How Are Crankcase Pressure And Blowby Related?

The engine is the beating heart of your truck, and significant engine problems can lead to costly repairs, downtime, and lost profits. Unfortunately, many issues may seem relatively minor at first, but they can quickly progress into critical failures. If you own and operate your own truck, it's crucial to recognize these problems before they lead to long-term damage.

High crankcase pressure is one situation that can lead to such problems. Increased pressure inside your engine's crankcase can push oil into areas where it doesn't belong, leading to oil consumption. Avoiding problems with your truck means recognizing why this situation occurs, how you can recognize the symptoms, and what you can do to prevent it.

Understanding Crankcase Pressure and Blowby

Blowby is a common condition where combustion fuel (diesel and oxygen) creates enough pressure to slip by the piston rings in your engine's cylinders. This situation can create increased crankcase pressure, resulting in oil consumption. Some amount of blowby occurs in any engine during the warm-up process, but this should mostly disappear as your truck reaches its optimal operating temperature.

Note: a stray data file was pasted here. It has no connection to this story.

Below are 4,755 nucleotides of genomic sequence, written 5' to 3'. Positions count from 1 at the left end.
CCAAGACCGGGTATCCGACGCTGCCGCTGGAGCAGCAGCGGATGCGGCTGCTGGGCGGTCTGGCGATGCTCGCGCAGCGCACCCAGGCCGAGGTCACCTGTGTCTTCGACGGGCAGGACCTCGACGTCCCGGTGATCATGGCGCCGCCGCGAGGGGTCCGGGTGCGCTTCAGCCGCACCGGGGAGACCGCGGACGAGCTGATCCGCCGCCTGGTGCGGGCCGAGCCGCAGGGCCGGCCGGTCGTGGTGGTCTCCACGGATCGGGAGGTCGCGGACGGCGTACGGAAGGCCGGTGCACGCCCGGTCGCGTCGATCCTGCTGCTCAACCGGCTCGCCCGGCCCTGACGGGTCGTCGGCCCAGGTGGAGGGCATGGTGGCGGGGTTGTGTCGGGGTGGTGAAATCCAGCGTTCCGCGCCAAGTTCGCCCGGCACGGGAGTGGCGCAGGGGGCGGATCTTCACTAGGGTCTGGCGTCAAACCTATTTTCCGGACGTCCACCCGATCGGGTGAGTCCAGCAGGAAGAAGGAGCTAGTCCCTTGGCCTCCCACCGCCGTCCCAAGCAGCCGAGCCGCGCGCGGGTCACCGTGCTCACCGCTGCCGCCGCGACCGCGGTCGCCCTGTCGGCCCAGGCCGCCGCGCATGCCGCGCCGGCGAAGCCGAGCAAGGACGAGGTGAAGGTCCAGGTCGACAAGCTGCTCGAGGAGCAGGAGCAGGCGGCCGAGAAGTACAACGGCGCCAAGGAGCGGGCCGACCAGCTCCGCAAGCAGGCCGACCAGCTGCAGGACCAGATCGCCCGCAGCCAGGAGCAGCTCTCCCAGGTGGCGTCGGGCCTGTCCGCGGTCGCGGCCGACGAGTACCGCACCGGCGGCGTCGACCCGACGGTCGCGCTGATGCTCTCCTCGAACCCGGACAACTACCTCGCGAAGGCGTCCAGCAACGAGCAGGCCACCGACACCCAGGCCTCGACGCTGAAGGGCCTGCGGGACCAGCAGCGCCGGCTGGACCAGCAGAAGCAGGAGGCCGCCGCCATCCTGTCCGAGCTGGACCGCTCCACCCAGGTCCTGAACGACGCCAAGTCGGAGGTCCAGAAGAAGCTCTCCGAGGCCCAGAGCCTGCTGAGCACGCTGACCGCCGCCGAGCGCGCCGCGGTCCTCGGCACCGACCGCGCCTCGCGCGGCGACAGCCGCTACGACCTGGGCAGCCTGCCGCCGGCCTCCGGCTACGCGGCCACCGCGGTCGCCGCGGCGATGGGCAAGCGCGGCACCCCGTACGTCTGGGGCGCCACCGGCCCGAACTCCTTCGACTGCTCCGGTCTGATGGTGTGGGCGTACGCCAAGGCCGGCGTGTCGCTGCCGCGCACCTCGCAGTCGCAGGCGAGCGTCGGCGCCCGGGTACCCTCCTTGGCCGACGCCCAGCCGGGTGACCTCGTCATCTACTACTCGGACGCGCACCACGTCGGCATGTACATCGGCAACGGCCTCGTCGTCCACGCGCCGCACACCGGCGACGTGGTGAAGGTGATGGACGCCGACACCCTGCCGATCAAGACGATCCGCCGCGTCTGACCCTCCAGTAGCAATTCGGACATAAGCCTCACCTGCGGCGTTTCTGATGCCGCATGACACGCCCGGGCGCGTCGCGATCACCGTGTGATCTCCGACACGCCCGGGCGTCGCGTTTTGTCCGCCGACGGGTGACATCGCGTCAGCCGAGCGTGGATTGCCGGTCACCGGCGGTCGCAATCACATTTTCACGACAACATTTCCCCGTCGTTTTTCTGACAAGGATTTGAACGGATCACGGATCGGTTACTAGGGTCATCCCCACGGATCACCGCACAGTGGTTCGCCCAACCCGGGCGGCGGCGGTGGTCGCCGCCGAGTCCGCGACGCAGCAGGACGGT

Modern diesel engines include crankcase pressure sensors that can measure and compensate for changes in pressure, keeping your engine running smoothly. These sensors will also alert you to excessive crankcase pressures with a check engine light. This warning can often indicate a problem with blowby in your truck's engine.

Recognizing the Symptoms of Excessive Blowby

If you don't have a check engine light illuminated in your truck, you can still recognize some of the symptoms of increased crankcase pressure or excessive blowby. Early symptoms typically include oil losses without any visible leaks. As the oil leaks past the piston rings, it burns off and seemingly vanishes without a trace. You may also notice an increase in black smoke from your exhaust stack.

Oil consumption is generally a problem, regardless of why it occurs. If your truck is burning oil, you can expect increased soot deposits to form in the crankcase and inside the cylinders. This particulate matter can cause numerous problems, including wearing out the piston rings, leading to more blowby, further pressure increases, and more engine wear.

Dealing With Engine Blowby Issues

Always treat any significant engine consumption on your truck as a red flag. Running a truck with excessive crankcase pressure, oil consumption, or blowby issues can lead to costly internal damage. Although older engines will burn more oil as internal parts wear down, you should still schedule a visit with a diesel mechanic if you notice any substantial change in your oil usage.

For more information, reach out to a local diesel repair service, such as Elite Automotive.